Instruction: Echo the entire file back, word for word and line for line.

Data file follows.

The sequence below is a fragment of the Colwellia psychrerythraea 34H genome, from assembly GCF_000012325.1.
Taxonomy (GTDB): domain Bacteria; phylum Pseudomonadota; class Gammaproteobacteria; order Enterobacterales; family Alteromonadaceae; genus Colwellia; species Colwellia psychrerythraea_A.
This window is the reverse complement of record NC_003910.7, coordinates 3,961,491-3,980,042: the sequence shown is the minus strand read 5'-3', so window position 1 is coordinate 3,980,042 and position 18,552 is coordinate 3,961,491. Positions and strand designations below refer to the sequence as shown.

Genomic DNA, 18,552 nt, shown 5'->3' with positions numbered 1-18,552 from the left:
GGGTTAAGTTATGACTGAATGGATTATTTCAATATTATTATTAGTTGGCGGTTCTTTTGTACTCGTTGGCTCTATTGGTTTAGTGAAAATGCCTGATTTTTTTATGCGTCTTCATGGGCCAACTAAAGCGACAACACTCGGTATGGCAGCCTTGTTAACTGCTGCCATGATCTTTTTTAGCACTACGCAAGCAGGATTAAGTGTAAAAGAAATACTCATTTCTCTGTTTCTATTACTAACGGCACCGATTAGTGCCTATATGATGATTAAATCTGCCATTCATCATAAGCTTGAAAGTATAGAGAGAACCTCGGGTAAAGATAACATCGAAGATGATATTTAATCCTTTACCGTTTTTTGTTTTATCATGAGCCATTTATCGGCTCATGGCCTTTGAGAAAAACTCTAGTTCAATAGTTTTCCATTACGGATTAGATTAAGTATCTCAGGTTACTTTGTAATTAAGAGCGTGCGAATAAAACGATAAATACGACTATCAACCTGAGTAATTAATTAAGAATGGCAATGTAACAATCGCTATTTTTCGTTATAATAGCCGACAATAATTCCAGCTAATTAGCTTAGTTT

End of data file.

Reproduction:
The sequence below is a fragment of the Colwellia psychrerythraea 34H genome, from assembly GCF_000012325.1.
Taxonomy (GTDB): domain Bacteria; phylum Pseudomonadota; class Gammaproteobacteria; order Enterobacterales; family Alteromonadaceae; genus Colwellia; species Colwellia psychrerythraea_A.
This window is the reverse complement of record NC_003910.7, coordinates 3,961,491-3,980,042: the sequence shown is the minus strand read 5'-3', so window position 1 is coordinate 3,980,042 and position 18,552 is coordinate 3,961,491. Positions and strand designations below refer to the sequence as shown.

Genomic DNA, 18,552 nt, shown 5'->3' with positions numbered 1-18,552 from the left:
GGGTTAAGTTATGACTGAATGGATTATTTCAATATTATTATTAGTTGGCGGTTCTTTTGTACTCGTTGGCTCTATTGGTTTAGTGAAAATGCCTGATTTTTTTATGCGTCTTCATGGGCCAACTAAAGCGACAACACTCGGTATGGCAGCCTTGTTAACTGCTGCCATGATCTTTTTTAGCACTACGCAAGCAGGATTAAGTGTAAAAGAAATACTCATTTCTCTGTTTCTATTACTAACGGCACCGATTAGTGCCTATATGATGATTAAATCTGCCATTCATCATAAGCTTGAAAGTATAGAGAGAACCTCGGGTAAAGATAACATCGAAGATGATATTTAATCCTTTACCGTTTTTTGTTTTATCATGAGCCATTTATCGGCTCATGGCCTTTGAGAAAAACTCTAGTTCAATAGTTTTCCATTACGGATTAGATTAAGTATCTCAGGTTACTTTGTAATTAAGAGCGTGCGAATAAAACGATAAATACGACTATCAACCTGAGTAATTAATTAAGAATGGCAATGTAACAATCGCTATTTTTCGTTATAATAGCCGACAATAATTCCAGCTAATTAGCTTAGTTT